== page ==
Hear Stephen Hawking Sing Monty Python's 'Galaxy Song'

Physicist appeared in sketches for comedy troupe's farewell comedy concerts last year

Stephen Hawking has lent his voice (literally) to a new version of Monty Python's "Galaxy Song" – a charming ditty designed to make your problems feel small and you smaller – which was featured in the comedy troupe's 1983 movie The Meaning of Life. The group recently performed the tune at their reunion concerts last year in London, after which it cut to a scene of physicist Brian Cox detailing the song's inaccuracies until Hawking runs him down with his wheelchair and says, "I think you're being pedantic," before "singing" it and flying into the heavens.

The Hawking version of the song is available now as a digital download and will be released this Saturday – Record Store Day – as a limited-edition seven-inch. The original version, sung by Eric Idle, is available on the recently reissued Monty Python Sings (Again). The troupe has also made a special website for the song on which you can play the video game Asteroids as the Hawking version plays.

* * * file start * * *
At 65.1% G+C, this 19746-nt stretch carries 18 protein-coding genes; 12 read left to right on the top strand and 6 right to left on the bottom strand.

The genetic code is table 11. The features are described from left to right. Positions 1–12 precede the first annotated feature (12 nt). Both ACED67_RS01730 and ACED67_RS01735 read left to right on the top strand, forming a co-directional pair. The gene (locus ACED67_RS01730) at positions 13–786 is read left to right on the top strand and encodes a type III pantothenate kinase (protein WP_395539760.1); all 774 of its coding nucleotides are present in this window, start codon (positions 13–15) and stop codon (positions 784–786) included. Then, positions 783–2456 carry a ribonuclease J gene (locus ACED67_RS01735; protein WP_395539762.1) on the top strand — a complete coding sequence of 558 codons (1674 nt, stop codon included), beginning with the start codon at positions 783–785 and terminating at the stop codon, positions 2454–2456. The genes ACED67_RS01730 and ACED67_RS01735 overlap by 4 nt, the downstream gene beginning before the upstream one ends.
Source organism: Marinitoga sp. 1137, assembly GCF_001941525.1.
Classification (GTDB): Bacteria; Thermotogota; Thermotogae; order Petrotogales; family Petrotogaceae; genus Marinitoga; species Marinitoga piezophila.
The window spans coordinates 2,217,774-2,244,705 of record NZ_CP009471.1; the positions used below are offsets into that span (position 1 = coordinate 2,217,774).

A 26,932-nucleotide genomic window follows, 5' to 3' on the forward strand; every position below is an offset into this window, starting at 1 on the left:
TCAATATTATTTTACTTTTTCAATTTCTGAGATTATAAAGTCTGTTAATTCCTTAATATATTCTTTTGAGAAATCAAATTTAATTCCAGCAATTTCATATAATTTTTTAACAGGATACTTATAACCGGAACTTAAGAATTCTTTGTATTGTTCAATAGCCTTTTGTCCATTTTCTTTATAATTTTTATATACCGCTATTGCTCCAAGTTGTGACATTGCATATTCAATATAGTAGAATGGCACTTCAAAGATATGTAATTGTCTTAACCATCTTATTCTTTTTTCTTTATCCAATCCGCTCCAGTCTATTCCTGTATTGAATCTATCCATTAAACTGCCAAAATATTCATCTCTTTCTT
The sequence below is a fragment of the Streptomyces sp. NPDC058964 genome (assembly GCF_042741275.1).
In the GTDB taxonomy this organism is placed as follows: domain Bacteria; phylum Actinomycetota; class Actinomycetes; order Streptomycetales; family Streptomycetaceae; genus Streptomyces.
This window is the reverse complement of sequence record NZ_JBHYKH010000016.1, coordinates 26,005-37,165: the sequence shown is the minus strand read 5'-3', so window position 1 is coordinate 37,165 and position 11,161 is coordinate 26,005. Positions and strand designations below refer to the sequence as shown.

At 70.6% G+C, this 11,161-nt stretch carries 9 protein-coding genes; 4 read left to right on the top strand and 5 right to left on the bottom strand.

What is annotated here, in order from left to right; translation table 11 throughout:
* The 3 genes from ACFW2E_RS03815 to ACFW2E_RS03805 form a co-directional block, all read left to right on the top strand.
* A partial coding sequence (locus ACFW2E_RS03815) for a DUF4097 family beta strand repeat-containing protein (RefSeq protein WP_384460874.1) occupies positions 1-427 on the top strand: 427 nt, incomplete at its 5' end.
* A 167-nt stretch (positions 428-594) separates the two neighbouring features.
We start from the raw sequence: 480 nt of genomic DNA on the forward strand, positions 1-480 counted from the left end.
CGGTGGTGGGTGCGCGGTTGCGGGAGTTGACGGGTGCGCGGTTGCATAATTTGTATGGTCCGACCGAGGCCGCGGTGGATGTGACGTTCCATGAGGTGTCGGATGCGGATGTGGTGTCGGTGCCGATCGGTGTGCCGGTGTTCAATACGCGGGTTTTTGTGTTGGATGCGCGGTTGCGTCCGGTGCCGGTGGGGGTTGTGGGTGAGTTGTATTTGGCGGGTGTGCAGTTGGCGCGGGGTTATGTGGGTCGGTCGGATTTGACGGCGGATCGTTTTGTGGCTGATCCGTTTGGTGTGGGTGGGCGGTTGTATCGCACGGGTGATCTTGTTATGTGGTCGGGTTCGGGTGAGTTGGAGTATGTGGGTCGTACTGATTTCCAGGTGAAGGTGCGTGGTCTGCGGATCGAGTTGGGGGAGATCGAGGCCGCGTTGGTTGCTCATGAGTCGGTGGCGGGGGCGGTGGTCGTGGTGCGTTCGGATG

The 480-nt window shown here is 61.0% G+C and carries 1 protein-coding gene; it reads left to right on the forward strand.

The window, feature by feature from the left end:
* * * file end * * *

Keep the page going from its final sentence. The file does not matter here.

Idle told Rolling Stone last year that he had hoped to release the Hawking-sung version of "Galaxy Song" and how much he enjoyed interacting with the legendary physicist. "In some of the outtakes [of the Monty Python Live (Mostly) DVD], I'm playing him the 'Galaxy Song' and I keep making him smile, it's lovely," Idle said. "It's not easy to make him smile because he doesn't have much range of movement, but I see his mouth go up and it's just great."

He also underscored that Monty Python's relationship with Hawking goes back years. "Stephen Hawking is a contemporary of ours, don't forget," Idle said. "When we were doing the Footlights [a Cambridge Club to which Idle, Cleese and Chapman belonged], he was there. He was walking around; he was still able to perambulate. So his college humor was our college humor."